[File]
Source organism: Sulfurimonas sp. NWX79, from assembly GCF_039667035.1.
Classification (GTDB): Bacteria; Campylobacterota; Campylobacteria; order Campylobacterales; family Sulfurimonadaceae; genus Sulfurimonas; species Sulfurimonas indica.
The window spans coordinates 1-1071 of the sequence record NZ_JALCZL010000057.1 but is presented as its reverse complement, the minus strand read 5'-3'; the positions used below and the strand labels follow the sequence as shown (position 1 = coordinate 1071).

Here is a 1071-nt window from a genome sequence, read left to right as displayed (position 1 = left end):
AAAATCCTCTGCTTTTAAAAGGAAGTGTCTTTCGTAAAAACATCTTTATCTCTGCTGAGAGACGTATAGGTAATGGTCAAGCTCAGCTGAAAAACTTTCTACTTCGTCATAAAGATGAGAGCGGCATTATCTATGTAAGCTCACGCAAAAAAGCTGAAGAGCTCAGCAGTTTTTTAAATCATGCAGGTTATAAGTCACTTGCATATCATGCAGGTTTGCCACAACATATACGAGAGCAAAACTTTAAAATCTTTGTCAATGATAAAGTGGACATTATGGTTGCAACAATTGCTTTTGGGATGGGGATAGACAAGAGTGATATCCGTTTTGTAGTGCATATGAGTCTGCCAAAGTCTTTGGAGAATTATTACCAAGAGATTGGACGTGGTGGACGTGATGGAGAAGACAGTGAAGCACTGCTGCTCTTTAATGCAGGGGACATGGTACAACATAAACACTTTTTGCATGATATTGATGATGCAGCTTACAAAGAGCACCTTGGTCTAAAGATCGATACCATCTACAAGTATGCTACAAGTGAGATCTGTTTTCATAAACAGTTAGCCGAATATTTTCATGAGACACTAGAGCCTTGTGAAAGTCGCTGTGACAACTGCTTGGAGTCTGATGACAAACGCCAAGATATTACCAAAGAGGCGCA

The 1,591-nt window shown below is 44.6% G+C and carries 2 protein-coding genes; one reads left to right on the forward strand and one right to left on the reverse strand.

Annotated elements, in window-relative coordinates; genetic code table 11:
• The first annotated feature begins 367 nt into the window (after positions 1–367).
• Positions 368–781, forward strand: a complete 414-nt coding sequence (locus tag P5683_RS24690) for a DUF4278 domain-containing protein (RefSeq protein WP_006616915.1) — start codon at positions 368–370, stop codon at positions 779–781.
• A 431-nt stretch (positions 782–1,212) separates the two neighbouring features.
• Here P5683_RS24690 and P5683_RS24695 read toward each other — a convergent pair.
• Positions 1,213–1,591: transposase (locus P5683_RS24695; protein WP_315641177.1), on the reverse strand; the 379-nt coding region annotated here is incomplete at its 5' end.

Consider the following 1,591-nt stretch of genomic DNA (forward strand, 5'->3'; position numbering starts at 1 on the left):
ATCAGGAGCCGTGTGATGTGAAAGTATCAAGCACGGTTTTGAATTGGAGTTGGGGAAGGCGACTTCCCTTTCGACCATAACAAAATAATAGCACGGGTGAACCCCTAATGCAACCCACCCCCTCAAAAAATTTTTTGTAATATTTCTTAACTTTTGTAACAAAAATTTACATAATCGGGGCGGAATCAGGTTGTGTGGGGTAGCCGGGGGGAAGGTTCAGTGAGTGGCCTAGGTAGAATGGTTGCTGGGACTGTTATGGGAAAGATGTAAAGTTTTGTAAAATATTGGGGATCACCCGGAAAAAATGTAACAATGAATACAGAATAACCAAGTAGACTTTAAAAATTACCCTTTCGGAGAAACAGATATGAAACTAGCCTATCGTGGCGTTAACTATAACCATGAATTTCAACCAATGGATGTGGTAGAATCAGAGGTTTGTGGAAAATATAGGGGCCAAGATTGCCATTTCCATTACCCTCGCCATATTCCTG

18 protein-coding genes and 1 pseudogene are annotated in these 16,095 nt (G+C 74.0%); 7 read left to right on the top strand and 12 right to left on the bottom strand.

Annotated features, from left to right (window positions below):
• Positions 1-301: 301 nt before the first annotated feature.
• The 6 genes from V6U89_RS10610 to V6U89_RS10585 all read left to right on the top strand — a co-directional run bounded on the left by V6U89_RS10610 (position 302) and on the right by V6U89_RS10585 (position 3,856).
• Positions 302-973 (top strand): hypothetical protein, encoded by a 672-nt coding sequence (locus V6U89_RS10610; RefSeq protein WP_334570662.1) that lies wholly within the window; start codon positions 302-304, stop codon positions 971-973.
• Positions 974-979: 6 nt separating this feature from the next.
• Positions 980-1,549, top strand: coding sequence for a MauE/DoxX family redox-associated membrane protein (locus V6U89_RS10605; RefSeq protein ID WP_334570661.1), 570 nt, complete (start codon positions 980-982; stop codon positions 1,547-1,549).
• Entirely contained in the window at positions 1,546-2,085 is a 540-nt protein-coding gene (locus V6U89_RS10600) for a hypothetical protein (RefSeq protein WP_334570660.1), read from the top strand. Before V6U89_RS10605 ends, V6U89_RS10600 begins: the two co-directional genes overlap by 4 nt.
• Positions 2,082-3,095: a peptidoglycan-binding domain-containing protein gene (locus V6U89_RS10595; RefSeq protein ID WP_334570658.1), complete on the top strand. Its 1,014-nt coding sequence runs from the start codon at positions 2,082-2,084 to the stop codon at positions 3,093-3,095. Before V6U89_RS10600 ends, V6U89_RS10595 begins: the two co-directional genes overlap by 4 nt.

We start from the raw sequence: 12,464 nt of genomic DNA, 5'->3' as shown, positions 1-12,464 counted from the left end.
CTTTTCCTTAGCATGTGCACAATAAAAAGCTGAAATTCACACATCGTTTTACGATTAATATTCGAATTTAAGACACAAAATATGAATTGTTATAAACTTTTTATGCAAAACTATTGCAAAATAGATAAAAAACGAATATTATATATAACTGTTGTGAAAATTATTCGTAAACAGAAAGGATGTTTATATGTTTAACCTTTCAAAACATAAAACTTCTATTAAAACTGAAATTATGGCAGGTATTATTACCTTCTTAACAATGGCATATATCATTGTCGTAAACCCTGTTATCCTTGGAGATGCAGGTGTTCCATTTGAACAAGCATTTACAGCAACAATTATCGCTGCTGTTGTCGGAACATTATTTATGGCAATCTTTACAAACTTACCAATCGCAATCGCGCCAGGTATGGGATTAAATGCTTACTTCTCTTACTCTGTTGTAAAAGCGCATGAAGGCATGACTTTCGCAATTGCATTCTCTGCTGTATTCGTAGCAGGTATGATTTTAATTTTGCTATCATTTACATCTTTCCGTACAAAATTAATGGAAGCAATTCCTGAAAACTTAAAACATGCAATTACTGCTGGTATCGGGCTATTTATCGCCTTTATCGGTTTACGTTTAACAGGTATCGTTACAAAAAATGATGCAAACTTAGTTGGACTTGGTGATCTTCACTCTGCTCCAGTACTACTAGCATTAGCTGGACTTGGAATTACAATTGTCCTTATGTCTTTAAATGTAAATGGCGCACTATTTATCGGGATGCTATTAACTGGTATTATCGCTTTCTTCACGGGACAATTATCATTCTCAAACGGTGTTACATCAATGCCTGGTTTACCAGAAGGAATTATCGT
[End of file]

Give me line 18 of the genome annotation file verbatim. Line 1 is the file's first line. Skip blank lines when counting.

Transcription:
• The 6 genes from V6U89_RS10610 to V6U89_RS10585 all read left to right on the top strand — a co-directional run bounded on the left by V6U89_RS10610 (position 302) and on the right by V6U89_RS10585 (position 3,856).